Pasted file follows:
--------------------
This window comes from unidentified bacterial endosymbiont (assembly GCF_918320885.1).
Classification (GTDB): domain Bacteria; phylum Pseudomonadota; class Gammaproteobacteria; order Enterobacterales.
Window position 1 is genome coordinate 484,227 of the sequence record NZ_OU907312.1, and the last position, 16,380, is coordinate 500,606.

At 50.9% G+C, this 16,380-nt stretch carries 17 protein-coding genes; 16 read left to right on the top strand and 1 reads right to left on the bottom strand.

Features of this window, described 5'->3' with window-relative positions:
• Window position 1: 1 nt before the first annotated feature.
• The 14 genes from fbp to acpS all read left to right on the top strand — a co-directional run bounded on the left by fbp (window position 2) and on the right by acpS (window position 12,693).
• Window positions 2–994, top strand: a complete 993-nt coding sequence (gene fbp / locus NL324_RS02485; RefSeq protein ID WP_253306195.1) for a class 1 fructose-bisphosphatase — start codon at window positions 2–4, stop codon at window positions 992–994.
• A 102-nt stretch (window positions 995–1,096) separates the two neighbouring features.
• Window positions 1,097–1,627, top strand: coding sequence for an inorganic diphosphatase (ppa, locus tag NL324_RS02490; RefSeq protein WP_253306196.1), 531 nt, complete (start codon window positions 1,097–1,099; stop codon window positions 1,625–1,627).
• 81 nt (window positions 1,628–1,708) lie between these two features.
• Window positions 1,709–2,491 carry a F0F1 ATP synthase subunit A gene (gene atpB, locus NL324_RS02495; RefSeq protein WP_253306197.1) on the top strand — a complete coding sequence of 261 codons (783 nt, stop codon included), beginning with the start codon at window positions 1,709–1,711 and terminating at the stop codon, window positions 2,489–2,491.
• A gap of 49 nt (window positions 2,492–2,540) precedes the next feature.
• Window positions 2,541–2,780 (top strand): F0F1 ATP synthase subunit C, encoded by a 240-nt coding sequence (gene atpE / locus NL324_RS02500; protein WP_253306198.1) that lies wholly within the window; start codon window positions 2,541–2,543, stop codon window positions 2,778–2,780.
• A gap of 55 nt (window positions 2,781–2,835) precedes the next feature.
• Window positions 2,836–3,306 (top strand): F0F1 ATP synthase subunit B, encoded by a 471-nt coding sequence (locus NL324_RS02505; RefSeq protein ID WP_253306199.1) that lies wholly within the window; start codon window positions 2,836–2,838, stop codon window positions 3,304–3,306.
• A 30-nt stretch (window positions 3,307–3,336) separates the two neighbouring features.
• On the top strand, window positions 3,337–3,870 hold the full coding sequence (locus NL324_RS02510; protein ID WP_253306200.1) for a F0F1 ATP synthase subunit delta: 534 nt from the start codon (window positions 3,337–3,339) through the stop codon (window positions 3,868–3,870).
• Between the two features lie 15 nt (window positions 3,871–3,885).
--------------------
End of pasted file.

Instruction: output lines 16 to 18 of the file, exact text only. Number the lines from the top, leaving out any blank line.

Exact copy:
• Window positions 2,836–3,306 (top strand): F0F1 ATP synthase subunit B, encoded by a 471-nt coding sequence (locus NL324_RS02505; RefSeq protein ID WP_253306199.1) that lies wholly within the window; start codon window positions 2,836–2,838, stop codon window positions 3,304–3,306.
• A 30-nt stretch (window positions 3,307–3,336) separates the two neighbouring features.
• On the top strand, window positions 3,337–3,870 hold the full coding sequence (locus NL324_RS02510; protein ID WP_253306200.1) for a F0F1 ATP synthase subunit delta: 534 nt from the start codon (window positions 3,337–3,339) through the stop codon (window positions 3,868–3,870).